It hasn’t been the best year for whichever letter people may fall under when it comes to the LGBT community. Sure, there’s been more exposure to those who tell similar stories in the media and in real life. But with the Pulse nightclub shooting in Orlando, as well as the campaigns to have what little rights the LGBT community have stripped from them, it’s difficult to see the sunshine through all of the stormy clouds.
HCC’s Unity Club could be the silver lining to it all. Led by President and HCC student Brandon Ortiz, Unity offers a club that doubles as a safe space for those in need of friendship and support. He joined the club after his first year of skipping clubs to focus on his academics, but was curious about club as it was a topic he was familiar with.
“Unity seemed interesting because it was about LGBT rights and it was something that I knew enough about to know that I was very opened minded,” Ortiz said. “I saw things in the world that seemed wrong and I wanted to help in any small way I could.”
Unity Club is a space that is “very open” when it comes to its members and those who wish to join. “If we need to be a safe space for anyone who wants to come in and talk about whatever they are dealing with,” Ortiz said. “Or if they’re not open to their families, they can be open to us and nothing leaves the room.” He wants to spread awareness to the public and also mentioned that the club is also fun from time to time, and not the sad and serious club they often get the rap of.
Many times, when straight people hear the term “LGBT,” they are hesitant to engage and interact with the community. But the club has open arms for those who wish to learn about gays, lesbians, and everyone in between.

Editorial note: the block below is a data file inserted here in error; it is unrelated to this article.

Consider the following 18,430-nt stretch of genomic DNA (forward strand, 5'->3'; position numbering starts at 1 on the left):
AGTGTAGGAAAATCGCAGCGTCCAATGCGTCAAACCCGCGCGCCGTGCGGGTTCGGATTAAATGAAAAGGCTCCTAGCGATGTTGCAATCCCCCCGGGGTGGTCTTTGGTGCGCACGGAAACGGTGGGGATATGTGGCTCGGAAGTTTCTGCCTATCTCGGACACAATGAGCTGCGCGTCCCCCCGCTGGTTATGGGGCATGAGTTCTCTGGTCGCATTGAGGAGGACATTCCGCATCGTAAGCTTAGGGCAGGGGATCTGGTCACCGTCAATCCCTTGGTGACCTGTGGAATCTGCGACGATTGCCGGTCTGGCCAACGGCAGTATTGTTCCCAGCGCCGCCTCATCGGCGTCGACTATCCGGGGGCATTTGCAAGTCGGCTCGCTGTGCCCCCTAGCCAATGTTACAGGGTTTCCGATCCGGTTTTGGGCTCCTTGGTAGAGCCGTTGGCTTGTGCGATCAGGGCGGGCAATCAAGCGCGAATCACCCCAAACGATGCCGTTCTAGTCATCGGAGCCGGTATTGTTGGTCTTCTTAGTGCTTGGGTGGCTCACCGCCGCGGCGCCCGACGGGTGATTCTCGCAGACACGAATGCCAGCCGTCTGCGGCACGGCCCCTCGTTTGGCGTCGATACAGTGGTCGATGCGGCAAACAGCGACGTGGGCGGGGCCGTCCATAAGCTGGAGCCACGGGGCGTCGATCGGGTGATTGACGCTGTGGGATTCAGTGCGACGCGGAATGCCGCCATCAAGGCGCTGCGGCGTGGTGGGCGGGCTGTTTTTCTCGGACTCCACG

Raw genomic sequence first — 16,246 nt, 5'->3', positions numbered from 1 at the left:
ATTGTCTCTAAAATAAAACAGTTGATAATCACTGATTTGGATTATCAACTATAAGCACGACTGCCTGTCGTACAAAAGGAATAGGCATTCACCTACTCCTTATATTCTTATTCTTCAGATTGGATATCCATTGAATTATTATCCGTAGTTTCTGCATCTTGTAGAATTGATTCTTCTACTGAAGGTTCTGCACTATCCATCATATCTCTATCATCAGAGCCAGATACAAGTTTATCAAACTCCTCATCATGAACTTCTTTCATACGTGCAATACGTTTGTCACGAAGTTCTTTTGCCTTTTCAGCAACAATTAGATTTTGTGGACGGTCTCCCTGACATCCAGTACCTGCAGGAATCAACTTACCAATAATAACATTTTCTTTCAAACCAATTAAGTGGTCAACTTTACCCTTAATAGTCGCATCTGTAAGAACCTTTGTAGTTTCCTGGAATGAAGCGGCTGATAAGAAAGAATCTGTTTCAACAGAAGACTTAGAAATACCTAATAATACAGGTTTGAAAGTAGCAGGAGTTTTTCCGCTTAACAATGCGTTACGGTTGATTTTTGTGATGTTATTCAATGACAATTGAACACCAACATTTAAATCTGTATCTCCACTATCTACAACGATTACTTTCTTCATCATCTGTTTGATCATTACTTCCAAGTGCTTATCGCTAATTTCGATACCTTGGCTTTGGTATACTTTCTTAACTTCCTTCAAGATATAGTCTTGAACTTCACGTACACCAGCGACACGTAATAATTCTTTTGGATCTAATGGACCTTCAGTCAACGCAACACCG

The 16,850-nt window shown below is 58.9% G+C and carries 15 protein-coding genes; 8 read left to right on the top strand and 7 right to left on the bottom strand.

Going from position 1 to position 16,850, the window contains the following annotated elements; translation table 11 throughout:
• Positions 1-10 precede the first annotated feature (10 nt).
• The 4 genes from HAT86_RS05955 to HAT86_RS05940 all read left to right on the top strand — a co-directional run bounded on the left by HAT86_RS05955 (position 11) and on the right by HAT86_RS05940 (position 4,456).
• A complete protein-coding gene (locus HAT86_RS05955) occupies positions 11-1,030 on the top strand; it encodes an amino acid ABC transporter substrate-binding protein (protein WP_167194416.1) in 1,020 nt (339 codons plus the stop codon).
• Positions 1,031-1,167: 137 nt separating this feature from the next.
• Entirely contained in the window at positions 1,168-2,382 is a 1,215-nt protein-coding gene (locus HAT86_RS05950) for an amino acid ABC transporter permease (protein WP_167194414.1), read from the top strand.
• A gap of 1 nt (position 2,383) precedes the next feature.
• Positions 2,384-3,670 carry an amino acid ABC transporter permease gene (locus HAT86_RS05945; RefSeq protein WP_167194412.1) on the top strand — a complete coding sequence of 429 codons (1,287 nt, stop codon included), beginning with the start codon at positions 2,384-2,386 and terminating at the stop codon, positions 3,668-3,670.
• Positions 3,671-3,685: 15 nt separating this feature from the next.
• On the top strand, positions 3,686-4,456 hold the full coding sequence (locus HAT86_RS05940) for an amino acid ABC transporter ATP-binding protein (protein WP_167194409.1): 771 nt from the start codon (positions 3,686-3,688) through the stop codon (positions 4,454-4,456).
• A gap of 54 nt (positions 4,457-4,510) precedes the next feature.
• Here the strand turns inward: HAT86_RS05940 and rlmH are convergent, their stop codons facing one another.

“Maybe they live in an environment where if they are open about who they are supportive of, that’s enough to where they’ll feel like they’re going to be mocked,” Ortiz said. “I feel like there are more supportive people out there, but they’re not taking the initiative, which I think is kind of sad. I wish more people would step up.”
Ortiz also mentioned how this is a subject that crosses borders, genders, race, and political party. It’s something that is within our community and homes and it needs to be discussed as it is relevant and prominent in this day in age.
Another thing that Ortiz knew going into the position would be the criticism that he and the club would face, seeing as he is straight. “I would have to know when to speak and when not to speak. And I think that when you get involved in something like this, if you want to speak for people outside of your group, you need to be aware of that,” Ortiz said. “You can still be supportive, very much so, but you have to know the difference between speaking with empathy and then speaking for them. You have to be careful not to take away somebody else’s voice, and I’ve been well aware of that.”
The club also has plans during the spring semester to head to True Colors, a conference held every year at the UCONN campus in Storrs. It happens to be the largest LGBT youth conference in the country, filled with guest speakers, performers, and workshops for those who want to learn more about the community.
Ortiz urges those who are interested to join to make small changes in their world when it comes to LGBT rights, whether it’s simply listening to someone who needs it or just speaking up on injustices and issues in society. Any support is good support. “Good intentions can only go so far. If you really want to make a change, you have to be open about it and have some kind of bravery,” he said.
Meetings are held every Thursday from 3:30 to 5:30 p.m. in the Student Life Office in Beacon Hall.